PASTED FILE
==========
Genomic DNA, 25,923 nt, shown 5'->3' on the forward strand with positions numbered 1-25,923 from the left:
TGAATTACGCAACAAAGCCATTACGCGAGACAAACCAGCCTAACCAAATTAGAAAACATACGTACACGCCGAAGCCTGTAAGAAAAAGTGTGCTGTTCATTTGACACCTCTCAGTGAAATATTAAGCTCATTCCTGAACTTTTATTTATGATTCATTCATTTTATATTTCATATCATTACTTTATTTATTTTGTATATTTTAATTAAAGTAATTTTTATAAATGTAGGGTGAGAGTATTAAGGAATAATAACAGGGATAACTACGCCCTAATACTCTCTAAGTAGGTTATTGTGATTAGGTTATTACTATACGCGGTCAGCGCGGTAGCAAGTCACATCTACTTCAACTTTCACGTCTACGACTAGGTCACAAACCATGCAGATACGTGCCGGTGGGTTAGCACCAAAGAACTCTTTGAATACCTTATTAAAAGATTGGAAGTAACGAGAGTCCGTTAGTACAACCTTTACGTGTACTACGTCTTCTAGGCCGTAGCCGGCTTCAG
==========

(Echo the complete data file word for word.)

Genomic DNA, 25,923 nt, shown 5'->3' on the forward strand with positions numbered 1-25,923 from the left:
TGAATTACGCAACAAAGCCATTACGCGAGACAAACCAGCCTAACCAAATTAGAAAACATACGTACACGCCGAAGCCTGTAAGAAAAAGTGTGCTGTTCATTTGACACCTCTCAGTGAAATATTAAGCTCATTCCTGAACTTTTATTTATGATTCATTCATTTTATATTTCATATCATTACTTTATTTATTTTGTATATTTTAATTAAAGTAATTTTTATAAATGTAGGGTGAGAGTATTAAGGAATAATAACAGGGATAACTACGCCCTAATACTCTCTAAGTAGGTTATTGTGATTAGGTTATTACTATACGCGGTCAGCGCGGTAGCAAGTCACATCTACTTCAACTTTCACGTCTACGACTAGGTCACAAACCATGCAGATACGTGCCGGTGGGTTAGCACCAAAGAACTCTTTGAATACCTTATTAAAAGATTGGAAGTAACGAGAGTCCGTTAGTACAACCTTTACGTGTACTACGTCTTCTAGGCCGTAGCCGGCTTCAG